Green Card Lottery – Playing to Win
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UPDATED: Jul 9, 2018
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Every year, the U.S. government issues a specific number of green cards through a process called the Electronic Diversity Visa Lottery (DV Lottery), otherwise known as the green card lottery. The purpose of the drawing is to distribute opportunities for green cards in areas where there have been lower rates of U.S. immigration. This means that if you live in a country with a low U.S. immigration rate, you have a better chance of entering and winning the green card lotto. The distribution varies from year to year. Individuals from countries that have sent over 50,000 immigrants to the U.S. within the last two years were ineligible to enter the 2012 DV Lottery. The excluded countries for the 2012 DV Lottery included Canada, Brazil, India, Mexico, and Mainland China.
Entering the Green Card Lottery
If you want to enter the green card DV Lottery, you must apply online during a registration period. In the past, this period has generally been from October to November of each year. The entry period for the 2012 DV Lottery began in October 2010. You must be sure to submit complete and accurate information on your entry, as failure to do so can result in disqualification. For example, one requirement on the entry form is that you list all of your children under the age of twenty-one. This does not mean that your children have to immigrate, but the application does require a complete listing. If you are married, both you and your spouse may submit individual entries.
After entries are made, the U.S. government holds a drawing where an individual can “win” a green card. There are 100,000 names drawn each year, yet only about 50,000 visas are given out. This is because out of all of the names drawn, about half either end up not qualifying for the green card or change their minds. The individuals that get their names drawn are allowed to include their immediate family members as well, if they wish to immigrate with them. This means that if both you and your spouse submitted entries, but only your name was drawn, your spouse could still “piggy back” on your win by claiming derivative status.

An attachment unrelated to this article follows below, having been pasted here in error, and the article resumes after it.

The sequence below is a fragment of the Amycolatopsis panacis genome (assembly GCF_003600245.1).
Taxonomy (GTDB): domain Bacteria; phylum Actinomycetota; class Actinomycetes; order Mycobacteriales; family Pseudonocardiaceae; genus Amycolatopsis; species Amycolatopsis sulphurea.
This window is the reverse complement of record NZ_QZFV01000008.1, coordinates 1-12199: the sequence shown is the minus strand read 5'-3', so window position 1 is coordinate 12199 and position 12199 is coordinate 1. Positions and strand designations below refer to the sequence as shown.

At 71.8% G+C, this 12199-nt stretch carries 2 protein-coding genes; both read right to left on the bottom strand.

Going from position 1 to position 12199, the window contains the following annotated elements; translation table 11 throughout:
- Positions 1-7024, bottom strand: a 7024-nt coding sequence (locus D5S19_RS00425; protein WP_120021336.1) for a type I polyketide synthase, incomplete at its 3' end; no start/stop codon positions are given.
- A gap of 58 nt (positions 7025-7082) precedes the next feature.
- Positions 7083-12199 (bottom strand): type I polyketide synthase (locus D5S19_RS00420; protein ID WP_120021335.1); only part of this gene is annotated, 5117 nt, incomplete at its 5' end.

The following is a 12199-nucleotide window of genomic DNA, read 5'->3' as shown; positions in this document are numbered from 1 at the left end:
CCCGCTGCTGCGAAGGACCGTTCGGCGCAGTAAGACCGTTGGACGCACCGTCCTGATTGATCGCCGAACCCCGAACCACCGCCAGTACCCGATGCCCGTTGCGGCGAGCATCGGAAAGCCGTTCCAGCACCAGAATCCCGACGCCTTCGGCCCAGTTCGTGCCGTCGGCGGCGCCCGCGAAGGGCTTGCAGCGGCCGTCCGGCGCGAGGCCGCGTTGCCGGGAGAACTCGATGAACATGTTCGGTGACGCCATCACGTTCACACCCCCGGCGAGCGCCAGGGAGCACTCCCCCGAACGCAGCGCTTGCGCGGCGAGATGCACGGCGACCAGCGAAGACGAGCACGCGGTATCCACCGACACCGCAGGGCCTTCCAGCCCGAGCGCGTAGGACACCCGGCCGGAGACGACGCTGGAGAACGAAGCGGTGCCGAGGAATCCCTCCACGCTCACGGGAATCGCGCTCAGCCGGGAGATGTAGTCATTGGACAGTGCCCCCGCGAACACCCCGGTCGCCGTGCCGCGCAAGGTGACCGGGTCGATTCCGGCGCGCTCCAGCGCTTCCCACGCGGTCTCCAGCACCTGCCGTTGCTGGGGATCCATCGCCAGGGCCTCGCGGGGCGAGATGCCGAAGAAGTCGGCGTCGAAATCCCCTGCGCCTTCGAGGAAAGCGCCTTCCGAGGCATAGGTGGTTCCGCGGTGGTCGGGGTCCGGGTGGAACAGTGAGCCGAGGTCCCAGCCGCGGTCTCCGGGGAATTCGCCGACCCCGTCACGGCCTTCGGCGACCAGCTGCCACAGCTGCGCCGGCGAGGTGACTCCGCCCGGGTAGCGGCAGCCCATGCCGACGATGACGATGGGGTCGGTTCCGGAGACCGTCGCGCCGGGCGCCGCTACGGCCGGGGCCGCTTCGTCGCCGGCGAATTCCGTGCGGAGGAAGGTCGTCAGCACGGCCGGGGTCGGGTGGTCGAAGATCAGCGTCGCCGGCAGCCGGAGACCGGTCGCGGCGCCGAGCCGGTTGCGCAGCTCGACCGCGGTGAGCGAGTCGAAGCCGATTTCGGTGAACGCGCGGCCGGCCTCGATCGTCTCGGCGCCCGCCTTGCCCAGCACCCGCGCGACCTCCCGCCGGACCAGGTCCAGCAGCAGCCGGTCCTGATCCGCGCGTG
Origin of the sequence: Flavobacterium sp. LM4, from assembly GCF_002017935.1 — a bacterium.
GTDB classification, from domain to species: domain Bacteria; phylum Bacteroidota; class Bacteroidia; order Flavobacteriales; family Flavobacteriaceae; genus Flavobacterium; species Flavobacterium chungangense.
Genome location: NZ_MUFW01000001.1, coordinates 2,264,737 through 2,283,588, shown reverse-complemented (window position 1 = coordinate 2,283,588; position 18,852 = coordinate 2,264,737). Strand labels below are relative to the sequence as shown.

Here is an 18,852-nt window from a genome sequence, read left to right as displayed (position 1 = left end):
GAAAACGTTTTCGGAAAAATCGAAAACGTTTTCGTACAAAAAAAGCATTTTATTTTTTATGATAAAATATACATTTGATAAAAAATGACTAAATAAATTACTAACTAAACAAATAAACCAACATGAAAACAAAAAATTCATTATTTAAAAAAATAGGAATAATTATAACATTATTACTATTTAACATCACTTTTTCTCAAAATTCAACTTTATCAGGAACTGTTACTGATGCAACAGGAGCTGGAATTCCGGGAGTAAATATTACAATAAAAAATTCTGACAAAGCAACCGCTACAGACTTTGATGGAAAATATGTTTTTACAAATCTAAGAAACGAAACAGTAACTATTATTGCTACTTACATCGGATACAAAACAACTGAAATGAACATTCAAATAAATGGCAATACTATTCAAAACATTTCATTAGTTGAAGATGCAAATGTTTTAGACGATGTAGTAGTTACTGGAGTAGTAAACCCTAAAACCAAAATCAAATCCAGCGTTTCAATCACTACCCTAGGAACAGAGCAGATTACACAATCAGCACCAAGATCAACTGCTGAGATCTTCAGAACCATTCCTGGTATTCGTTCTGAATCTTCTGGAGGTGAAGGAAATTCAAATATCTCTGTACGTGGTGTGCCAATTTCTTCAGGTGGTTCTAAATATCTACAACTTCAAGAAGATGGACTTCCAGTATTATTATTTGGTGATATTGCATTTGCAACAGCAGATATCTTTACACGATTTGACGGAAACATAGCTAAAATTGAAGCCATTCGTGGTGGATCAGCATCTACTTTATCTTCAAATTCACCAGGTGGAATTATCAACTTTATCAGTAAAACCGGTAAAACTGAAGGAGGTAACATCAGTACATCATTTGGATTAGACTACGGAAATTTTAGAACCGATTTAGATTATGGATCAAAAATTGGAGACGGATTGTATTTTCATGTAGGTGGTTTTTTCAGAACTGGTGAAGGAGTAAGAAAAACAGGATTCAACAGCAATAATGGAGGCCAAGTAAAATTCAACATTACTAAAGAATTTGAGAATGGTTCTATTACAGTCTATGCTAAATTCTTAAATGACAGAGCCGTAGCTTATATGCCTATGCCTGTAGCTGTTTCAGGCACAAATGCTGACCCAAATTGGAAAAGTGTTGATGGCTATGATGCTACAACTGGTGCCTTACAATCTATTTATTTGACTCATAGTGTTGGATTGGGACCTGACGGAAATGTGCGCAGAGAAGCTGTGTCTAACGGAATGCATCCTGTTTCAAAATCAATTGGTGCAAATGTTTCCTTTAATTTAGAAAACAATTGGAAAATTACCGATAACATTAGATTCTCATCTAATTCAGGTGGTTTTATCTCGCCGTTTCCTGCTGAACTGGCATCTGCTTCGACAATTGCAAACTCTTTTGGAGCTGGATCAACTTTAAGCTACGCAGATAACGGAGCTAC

“Winning” the Green Card Lottery
It is important to know that even if your name is drawn, you still must demonstrate green card eligibility. To be eligible you must have a high school education (or the equivalent thereof), or you must have been working in a qualifying occupation during the last five years that required at least two years of experience. The application process includes filing Form I-485. You can download a copy of this form at the U.S. Citizens Immigration Website. You will need to have supporting documentation to attach to your I-485 form. This documentation includes, but is not limited to, your birth certificate and two passport photos. If your name is drawn, you will be able to find it within the results posted online. Starting just this year, the U.S. government announced that the winners of the 2012 DV Lottery will not be notified, and may only check the status of their entry online. If you receive notification that you are a winner of the green card lottery by any other means, including by email, phone, or mail, then you are most likely the victim of a lottery scam. The Department of State and Federal Trade Commission frequently warn of fake lottery scams. The Federal Trade Commission website has a good update on how to spot scammers.
To summarize, the DV Lottery requires two general steps: submitting the entry application and then finalizing the application if your name is drawn. Instructions on how to proceed after your name is drawn can be found on the same webpage as the results. Failure to comply with these instructions could cause you to forfeit or lose the opportunity for the green card you obtained through the green card lottery. With that in mind, if you have any questions about how to complete the subsequent paperwork, you should consult with an attorney who specializes in immigration law. They can help you in assembling your documentation and in avoiding the general pitfalls of the immigration process.